Sleep-related complaints and disruption are extremely common in patients who use addictive substances such as alcohol, opioids, and cannabis. These substances can impact sleep-related breathing parameters during sleep, and sleep disruption in the context of substance use may continue into early abstinence and increase the risk of relapse. This presentation will discuss the interplay between sleep disorders and subtance use, specifically discussing the mechanisms whereby alcohol, opioids, and other commonly misused substances can affect sleep.
**This content was captured at the 2019 APA Annual Meeting and may reference information from various sources and terminology from previous editions of the DSM.
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This course is free to APA members through the Course of the Month program. Promotional pricing valid August 15 - September 30, 2020.
- Chakravorty S et al. Alcohol dependence and its relationship with insomnia and other sleep disorders. Alcohol Clin Exp Res. 2016 Nov;40(11):2271-2282.
- Kolla BP et al. The course of sleep disturbances in early alcohol recovery: An observational cohort study. Am J Addiction. 2014;23:21-26.
- Miller MB et al. Insomnia treatment in the context of alcohol use disorder: A systematic review and meta-analysis. Drug Alcohol Depend. 2018 Dec 1;181:200-207.
- Identify sleep disorders in patients who are using prescription and illicit opioids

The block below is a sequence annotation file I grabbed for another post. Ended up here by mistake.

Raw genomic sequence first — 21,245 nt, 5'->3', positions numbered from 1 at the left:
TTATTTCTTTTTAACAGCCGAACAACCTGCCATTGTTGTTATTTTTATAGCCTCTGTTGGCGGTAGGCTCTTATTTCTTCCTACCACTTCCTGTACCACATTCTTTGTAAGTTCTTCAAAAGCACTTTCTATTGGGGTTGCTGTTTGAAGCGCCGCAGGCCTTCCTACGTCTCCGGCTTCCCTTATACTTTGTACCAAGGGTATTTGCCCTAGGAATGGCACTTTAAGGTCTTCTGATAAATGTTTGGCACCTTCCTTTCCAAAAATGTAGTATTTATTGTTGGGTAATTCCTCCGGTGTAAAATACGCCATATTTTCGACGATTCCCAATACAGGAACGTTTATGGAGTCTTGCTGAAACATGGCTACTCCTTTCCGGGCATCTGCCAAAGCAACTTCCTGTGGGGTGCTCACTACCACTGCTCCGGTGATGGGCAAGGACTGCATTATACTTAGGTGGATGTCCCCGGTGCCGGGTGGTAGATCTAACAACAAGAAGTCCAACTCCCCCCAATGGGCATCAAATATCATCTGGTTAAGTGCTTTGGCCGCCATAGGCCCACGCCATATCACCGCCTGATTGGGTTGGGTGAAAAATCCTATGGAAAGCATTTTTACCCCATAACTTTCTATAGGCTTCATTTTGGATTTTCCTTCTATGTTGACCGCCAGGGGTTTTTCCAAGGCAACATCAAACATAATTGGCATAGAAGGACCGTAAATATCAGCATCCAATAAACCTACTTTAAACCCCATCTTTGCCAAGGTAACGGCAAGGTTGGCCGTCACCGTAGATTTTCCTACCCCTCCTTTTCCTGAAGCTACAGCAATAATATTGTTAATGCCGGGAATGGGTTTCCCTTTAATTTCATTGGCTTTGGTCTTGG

- Correlate the impact of alcohol use on sleep disorders such as insomnia, apnea, and sleep-disordered breathing
- Analyze the effects of cannabis use on sleep-disordered breathing, sleep disruption, and daytime sleepiness
- Recognize the increased risk that sleep disorders contribute to substance use and relapse
- Identify ways in which managed care can be provided to patients with comorbid substance use and sleep disorders
Estimated Time to Complete
Estimated Duration: 60 minutes
Begin Date: August 1, 2020
End Date: August 1, 2023
How to Earn Credit
Participants who wish to earn AMA PRA Category 1 Credit ™ or a certificate of participation may do so by completing all sections of the course including the evaluation. After evaluating the program, course participants will be provided with an opportunity to claim hours of participation and print an official CME certificate (physicians) or certificate of participation (non-physicians) showing the completion date and hours earned.
Continuing Education Credit
The American Psychiatric Association (APA) is accredited by the Accreditation Council for Continuing Medical Education (ACCME) to provide continuing medical education for physicians.
The APA designates this enduring CME activity for a maximum of 1 AMA PRA Category 1 Credit™. Physicians should claim only the credit commensurate with the extent of their participation in the activity.
Faculty and Planner Disclosures
- Bhanu Prakash Kolla, M.D., MRCPsych, Associate Professor of Psychiatry, Mayo Clinic and Consultant, Division of Addiction Medicine, Department of Psychiatry and Psychology, Mayo Clinic. Reports no financial relationships with commercial interests.
- Meghna Mansukhani, M.D., FAASM, Co-Director, Mayo Clinic - Rochester Center for Sleep Medicine and Associate Professor, Mayo College of Medicine. Disclosures - Grant Research: ResMed.
- Tristan Gorrindo, M.D., Director of Education, American Psychiatric Association. Reports no financial relationships with commercial interests.
- Katie Putnam, Membership Development Specialist, American Psychiatric Association. Reports no financial relationships with commercial interests.
- Ally Brown, Senior Program Manager, Online Learning, American Psychiatric Association. Reports no financial relationships with commercial interests.
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